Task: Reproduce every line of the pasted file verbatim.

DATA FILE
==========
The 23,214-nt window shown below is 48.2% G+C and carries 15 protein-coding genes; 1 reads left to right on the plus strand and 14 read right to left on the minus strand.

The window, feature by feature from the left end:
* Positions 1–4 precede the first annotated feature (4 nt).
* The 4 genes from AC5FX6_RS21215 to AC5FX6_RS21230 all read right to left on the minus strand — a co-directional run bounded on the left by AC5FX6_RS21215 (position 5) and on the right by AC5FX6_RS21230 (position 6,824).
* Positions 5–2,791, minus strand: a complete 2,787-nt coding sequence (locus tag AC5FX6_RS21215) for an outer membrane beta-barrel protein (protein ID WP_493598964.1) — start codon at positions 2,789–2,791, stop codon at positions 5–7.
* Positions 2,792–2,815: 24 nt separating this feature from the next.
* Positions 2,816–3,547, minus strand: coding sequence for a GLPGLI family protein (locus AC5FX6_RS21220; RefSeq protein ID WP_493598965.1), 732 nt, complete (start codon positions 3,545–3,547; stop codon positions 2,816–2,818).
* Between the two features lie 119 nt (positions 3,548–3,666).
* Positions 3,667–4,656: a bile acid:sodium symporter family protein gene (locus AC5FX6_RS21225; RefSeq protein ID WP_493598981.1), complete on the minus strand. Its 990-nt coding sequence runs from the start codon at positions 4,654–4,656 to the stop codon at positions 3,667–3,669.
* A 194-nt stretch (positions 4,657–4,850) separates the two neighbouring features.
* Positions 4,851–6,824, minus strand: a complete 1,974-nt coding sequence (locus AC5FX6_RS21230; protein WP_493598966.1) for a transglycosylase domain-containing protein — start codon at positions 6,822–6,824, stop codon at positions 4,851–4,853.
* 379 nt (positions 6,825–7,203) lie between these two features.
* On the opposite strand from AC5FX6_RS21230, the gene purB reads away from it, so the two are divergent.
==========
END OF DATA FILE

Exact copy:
The 23,214-nt window shown below is 48.2% G+C and carries 15 protein-coding genes; 1 reads left to right on the plus strand and 14 read right to left on the minus strand.

The window, feature by feature from the left end:
* Positions 1–4 precede the first annotated feature (4 nt).
* The 4 genes from AC5FX6_RS21215 to AC5FX6_RS21230 all read right to left on the minus strand — a co-directional run bounded on the left by AC5FX6_RS21215 (position 5) and on the right by AC5FX6_RS21230 (position 6,824).
* Positions 5–2,791, minus strand: a complete 2,787-nt coding sequence (locus tag AC5FX6_RS21215) for an outer membrane beta-barrel protein (protein ID WP_493598964.1) — start codon at positions 2,789–2,791, stop codon at positions 5–7.
* Positions 2,792–2,815: 24 nt separating this feature from the next.
* Positions 2,816–3,547, minus strand: coding sequence for a GLPGLI family protein (locus AC5FX6_RS21220; RefSeq protein ID WP_493598965.1), 732 nt, complete (start codon positions 3,545–3,547; stop codon positions 2,816–2,818).
* Between the two features lie 119 nt (positions 3,548–3,666).
* Positions 3,667–4,656: a bile acid:sodium symporter family protein gene (locus AC5FX6_RS21225; RefSeq protein ID WP_493598981.1), complete on the minus strand. Its 990-nt coding sequence runs from the start codon at positions 4,654–4,656 to the stop codon at positions 3,667–3,669.
* A 194-nt stretch (positions 4,657–4,850) separates the two neighbouring features.
* Positions 4,851–6,824, minus strand: a complete 1,974-nt coding sequence (locus AC5FX6_RS21230; protein WP_493598966.1) for a transglycosylase domain-containing protein — start codon at positions 6,822–6,824, stop codon at positions 4,851–4,853.
* 379 nt (positions 6,825–7,203) lie between these two features.
* On the opposite strand from AC5FX6_RS21230, the gene purB reads away from it, so the two are divergent.